A former police detective is challenging in court a decision by the Burbank City Manager to not reinstate him, citing an independent arbitrator’s recommendation that he should get his job back, records show.

Former Det. Mike Reyes was fired in June 2010 after city officials accused him of failing to report a use-of-force complaint reported to him by a suspect tied to a robbery at Porto’s Bakery in 2007, and lying about it a year and a half later to cover up the alleged misconduct.

In a petition for a writ of mandate filed in Los Angeles Superior Court this week, Reyes argued he should be reinstated as a police officer because the arbitrator ruled that he was not terminated for just cause.

Reyes, who joined the Burbank force in 2000 after five years with the Los Angeles Police Department, is also requesting “all benefits lost, including lost pay, with interest, and other benefits of employment,” according to the petition.

The case spans back to seven years ago, when Reyes interviewed a suspect thought to be tied to the 2007 Porto’s robbery who reportedly complained to Reyes of excessive force by other officers. The man turned out not to be connected to the robbery, as he was confused with someone with a similar name.

In April 2009, another detective came forward with information suggesting officers allegedly used excessive force during the robbery investigation and then attempted to cover up the misconduct during initial internal affairs investigations.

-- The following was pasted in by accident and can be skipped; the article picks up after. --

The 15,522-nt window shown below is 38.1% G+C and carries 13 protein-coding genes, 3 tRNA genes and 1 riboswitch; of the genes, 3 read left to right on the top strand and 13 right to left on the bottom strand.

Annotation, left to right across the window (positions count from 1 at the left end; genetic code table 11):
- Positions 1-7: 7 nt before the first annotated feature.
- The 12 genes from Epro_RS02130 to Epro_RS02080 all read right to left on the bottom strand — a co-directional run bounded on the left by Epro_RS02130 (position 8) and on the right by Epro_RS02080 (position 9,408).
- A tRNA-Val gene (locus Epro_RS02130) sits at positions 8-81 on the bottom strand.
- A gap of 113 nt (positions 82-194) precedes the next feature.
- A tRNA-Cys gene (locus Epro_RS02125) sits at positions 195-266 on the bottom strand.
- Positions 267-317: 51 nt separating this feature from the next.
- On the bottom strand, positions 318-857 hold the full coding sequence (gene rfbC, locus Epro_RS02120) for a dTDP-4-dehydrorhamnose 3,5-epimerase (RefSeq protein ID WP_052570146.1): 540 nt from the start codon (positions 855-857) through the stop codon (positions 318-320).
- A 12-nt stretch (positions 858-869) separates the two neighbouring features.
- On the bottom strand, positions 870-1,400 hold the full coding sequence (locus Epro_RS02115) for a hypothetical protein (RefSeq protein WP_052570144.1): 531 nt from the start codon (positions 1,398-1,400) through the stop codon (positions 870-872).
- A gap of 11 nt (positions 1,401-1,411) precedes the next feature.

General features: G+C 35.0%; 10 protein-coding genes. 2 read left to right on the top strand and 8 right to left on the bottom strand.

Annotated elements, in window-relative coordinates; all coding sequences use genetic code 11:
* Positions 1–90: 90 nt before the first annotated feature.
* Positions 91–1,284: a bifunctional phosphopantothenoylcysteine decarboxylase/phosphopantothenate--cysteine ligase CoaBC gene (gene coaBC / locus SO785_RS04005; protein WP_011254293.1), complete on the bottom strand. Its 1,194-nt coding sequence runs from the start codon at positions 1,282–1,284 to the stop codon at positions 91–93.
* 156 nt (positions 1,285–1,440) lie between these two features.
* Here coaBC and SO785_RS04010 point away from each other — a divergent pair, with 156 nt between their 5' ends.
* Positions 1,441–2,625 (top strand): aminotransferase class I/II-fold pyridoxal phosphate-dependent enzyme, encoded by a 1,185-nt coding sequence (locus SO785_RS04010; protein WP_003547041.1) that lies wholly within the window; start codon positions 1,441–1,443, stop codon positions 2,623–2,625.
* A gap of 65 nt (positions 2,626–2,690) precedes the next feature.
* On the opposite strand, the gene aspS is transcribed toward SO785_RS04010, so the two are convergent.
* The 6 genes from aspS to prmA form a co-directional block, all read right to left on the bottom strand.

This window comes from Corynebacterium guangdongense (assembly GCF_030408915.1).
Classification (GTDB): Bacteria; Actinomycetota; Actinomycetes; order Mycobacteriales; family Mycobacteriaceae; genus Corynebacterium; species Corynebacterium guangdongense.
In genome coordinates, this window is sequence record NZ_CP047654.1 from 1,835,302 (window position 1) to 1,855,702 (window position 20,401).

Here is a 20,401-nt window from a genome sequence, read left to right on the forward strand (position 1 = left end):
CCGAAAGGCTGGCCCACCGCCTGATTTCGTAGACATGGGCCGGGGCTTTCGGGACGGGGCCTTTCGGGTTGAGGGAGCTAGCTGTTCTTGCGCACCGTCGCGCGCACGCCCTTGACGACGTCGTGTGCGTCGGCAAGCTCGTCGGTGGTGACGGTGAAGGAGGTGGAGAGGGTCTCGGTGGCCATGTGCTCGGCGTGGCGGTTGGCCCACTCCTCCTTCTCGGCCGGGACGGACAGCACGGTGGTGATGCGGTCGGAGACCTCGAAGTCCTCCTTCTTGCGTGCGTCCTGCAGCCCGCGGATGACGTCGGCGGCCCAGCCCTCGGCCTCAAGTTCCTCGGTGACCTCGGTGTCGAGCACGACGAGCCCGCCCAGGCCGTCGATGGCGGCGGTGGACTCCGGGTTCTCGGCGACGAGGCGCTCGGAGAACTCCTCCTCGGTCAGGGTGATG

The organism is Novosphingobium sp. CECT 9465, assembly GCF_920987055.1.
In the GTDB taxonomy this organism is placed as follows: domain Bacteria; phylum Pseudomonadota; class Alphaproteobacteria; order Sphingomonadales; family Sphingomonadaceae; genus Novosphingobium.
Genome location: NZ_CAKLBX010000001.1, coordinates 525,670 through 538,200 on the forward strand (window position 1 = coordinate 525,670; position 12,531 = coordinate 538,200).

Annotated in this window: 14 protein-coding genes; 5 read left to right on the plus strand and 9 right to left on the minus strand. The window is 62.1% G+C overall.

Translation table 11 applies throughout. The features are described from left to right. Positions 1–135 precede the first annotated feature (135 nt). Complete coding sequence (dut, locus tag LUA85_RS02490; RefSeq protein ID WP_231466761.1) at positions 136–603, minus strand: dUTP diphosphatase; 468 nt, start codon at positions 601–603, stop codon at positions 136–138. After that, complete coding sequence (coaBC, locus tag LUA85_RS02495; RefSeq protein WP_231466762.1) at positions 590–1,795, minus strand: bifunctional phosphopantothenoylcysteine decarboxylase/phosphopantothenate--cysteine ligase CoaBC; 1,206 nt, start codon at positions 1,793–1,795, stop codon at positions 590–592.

When Reyes was interviewed 18 months after the incident, he couldn’t recall details of the case, but testified that if he had been alerted to a use-of-force complaint, he would have told his sergeant, arbitration records show.

Arbitrator Michael Prihar said in his decision that Reyes’ testimony was genuine and credible. He noted that Reyes had not been interviewed during the initial investigation, and his failure to recall the events were consistent with the passage of time.

City Manager Mark Scott, however, wrote in his decision that he did not find Reyes to be credible, and is convinced Reyes chose to maintain silence, “thereby covering up allegations of unnecessary force by another officer.”

City Attorney Amy Albano said Wednesday the city had not yet been served with the petition, but that Scott’s decision was “well-reasoned” and speaks for itself.

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Follow Alene Tchekmedyian on Google+ and on Twitter: @atchek.

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